• Field suitability and diagnostic accuracy of the Biocentric open real-time PCR platform for plasma-based HIV viral load quantification in Swaziland

      Kerschberger, B; Mpala, Q; Uribe, PAD; Maphalala, G; de la Tour, R; Kalombola, S; Bekele, A; Chawinga, T; Mliba, M; Ntshalintshali, N; et al. (BMC, 2018-11-14)
      Viral load (VL) testing is being scaled up in resource-limited settings. However, not all commercially available VL testing methods have been evaluated under field conditions. This study is one of a few to evaluate the Biocentric platform for VL quantification in routine practice in Sub-Saharan Africa.
    • HIV programmatic outcomes following implementation of the 'Treat-All' policy in a public sector setting in Eswatini: a prospective cohort study

      Kerschberger, B; Schomaker, M; Jobanputra, K; Kabore, SM; Teck, R; Mabhena, E; Mthethwa-Hleza, S; Rusch, B; Ciglenecki, I; Boulle, A (Wiley, 2020-03-03)
      INTRODUCTION: The Treat-All policy - antiretroviral therapy (ART) initiation irrespective of CD4 cell criteria - increases access to treatment. Many ART programmes, however, reported increasing attrition and viral failure during treatment expansion, questioning the programmatic feasibility of Treat-All in resource-limited settings. We aimed to describe and compare programmatic outcomes between Treat-All and standard of care (SOC) in the public sectors of Eswatini. METHODS: This is a prospective cohort study of ≥16-year-old HIV-positive patients initiated on first-line ART under Treat-All and SOC in 18 health facilities of the Shiselweni region, from October 2014 to March 2016. SOC followed the CD4 350 and 500 cells/mm3 treatment eligibility thresholds. Kaplan-Meier estimates were used to describe crude programmatic outcomes. Multivariate flexible parametric survival models were built to assess associations of time from ART initiation with the composite unfavourable outcome of all-cause attrition and viral failure. RESULTS: Of the 3170 patients, 1888 (59.6%) initiated ART under Treat-All at a median CD4 cell count of 329 (IQR 168 to 488) cells/mm3 compared with 292 (IQR 161 to 430) (p < 0.001) under SOC. Although crude programme retention at 36 months tended to be lower under Treat-All (71%) than SOC (75%) (p = 0.002), it was similar in covariate-adjusted analysis (adjusted hazard ratio [aHR] 1.06, 95% CI 0.91 to 1.23). The hazard of viral suppression was higher for Treat-All (aHR 1.12, 95% CI 1.01 to 1.23), while the hazard of viral failure was comparable (Treat-All: aHR 0.89, 95% CI 0.53 to 1.49). Among patients with advanced HIV disease (n = 1080), those under Treat-All (aHR 1.13, 95% CI 0.88 to 1.44) had a similar risk of an composite unfavourable outcome to SOC. Factors increasing the risk of the composite unfavourable outcome under both interventions were aged 16 to 24 years, being unmarried, anaemia, ART initiation on the same day as HIV care enrolment and CD4 ≤ 100 cells/mm3 . Under Treat-All only, the risk of the unfavourable outcome was higher for pregnant women, WHO III/IV clinical stage and elevated creatinine. CONCLUSIONS: Compared to SOC, Treat-All resulted in comparable retention, improved viral suppression and comparable composite outcomes of retention without viral failure.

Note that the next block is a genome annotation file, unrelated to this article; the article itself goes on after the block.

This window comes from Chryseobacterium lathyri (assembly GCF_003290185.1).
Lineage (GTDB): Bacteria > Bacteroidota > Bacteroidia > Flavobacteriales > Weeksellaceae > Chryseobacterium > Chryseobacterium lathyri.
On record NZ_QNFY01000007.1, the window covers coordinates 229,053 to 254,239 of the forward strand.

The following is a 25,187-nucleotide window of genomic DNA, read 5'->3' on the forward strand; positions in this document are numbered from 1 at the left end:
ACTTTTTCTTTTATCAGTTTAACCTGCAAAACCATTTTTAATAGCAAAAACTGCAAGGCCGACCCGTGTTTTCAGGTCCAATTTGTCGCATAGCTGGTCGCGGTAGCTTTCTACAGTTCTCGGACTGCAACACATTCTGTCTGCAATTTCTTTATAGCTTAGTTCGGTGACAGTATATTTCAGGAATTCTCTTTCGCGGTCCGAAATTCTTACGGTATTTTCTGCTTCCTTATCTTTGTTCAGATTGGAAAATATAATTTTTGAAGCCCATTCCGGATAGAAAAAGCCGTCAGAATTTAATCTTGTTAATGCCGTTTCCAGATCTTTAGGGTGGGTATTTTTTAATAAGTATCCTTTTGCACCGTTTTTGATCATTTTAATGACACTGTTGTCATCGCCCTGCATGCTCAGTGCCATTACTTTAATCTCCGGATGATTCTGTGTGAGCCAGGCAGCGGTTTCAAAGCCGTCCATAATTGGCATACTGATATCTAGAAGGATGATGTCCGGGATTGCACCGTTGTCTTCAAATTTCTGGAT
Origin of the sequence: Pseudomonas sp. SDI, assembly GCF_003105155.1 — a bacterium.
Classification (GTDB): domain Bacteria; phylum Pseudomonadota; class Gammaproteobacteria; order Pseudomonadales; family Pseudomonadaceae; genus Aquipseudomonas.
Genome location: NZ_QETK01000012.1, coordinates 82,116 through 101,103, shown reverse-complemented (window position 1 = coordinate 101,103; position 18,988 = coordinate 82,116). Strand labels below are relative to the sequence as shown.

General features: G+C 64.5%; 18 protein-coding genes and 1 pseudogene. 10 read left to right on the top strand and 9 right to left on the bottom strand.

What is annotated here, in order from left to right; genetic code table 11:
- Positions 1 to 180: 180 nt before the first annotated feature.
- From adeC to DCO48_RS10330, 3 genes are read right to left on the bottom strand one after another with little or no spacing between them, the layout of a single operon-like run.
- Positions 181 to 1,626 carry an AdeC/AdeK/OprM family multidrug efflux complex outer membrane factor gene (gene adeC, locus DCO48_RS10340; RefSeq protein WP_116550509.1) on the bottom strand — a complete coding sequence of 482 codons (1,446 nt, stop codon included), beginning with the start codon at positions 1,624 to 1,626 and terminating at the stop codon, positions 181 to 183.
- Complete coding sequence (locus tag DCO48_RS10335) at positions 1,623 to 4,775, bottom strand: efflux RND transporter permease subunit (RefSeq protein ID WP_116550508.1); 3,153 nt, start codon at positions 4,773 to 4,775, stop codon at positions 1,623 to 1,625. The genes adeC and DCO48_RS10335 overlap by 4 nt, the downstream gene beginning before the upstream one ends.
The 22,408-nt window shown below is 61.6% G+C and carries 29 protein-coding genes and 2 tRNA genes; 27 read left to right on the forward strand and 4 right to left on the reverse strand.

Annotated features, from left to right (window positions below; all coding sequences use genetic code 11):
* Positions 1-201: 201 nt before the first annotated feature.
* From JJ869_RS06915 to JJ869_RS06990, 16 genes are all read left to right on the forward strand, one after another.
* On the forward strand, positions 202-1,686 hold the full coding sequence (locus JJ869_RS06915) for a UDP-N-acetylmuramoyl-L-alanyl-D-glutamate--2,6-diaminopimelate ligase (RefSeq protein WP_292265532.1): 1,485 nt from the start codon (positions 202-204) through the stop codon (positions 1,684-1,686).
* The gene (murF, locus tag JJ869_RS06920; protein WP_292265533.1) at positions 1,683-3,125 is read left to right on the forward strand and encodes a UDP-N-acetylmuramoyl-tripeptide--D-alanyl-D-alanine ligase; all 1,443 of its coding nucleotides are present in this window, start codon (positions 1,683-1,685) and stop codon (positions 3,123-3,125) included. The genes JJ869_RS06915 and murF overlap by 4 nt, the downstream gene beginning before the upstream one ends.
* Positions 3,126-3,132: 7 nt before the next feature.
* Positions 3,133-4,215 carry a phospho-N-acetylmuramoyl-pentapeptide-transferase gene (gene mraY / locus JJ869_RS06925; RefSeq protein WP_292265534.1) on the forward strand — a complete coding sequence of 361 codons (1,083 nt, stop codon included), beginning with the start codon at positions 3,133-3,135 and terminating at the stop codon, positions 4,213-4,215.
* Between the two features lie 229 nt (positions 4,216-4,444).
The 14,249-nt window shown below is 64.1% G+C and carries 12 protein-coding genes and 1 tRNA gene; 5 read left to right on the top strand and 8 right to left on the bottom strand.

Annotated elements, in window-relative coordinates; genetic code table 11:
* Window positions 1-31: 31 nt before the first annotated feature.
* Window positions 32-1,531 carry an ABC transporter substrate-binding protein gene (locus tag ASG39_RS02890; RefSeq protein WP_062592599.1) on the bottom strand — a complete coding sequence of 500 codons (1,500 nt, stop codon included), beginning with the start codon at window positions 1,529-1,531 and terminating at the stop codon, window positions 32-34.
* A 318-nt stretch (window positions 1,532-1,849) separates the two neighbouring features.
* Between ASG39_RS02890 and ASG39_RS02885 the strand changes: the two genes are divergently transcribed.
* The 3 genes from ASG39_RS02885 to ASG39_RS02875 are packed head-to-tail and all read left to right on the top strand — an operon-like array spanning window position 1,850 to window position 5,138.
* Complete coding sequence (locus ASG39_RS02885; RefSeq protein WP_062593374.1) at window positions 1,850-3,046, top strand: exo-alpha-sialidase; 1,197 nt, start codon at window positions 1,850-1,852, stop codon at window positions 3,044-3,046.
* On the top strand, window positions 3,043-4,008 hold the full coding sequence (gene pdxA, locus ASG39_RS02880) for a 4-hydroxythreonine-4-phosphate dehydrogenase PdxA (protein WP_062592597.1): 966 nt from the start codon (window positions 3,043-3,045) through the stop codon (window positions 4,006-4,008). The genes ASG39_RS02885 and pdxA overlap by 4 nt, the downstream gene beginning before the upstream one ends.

• Retention on ART and predictors of disengagement from care in several alternative community-centred ART refill models in rural Swaziland

      Pasipamire, L; Nesbitt, RC; Ndlovu, S; Sibanda, G; Mamba, S; Lukhele, N; Pasipamire, M; Kabore, SM; Rusch, B; Ciglenecki, I; et al. (Wiley, 2018-09-21)
      A broad range of community-centred care models for patients stable on anti-retroviral therapy (ART) have been proposed by the World Health Organization to better respond to patient needs and alleviate pressure on health systems caused by rapidly growing patient numbers. Where available, often a single alternative care model is offered in addition to routine clinical care. We operationalized several community-centred ART delivery care models in one public sector setting. Here, we compare retention in care and on ART and identify predictors of disengagement with care.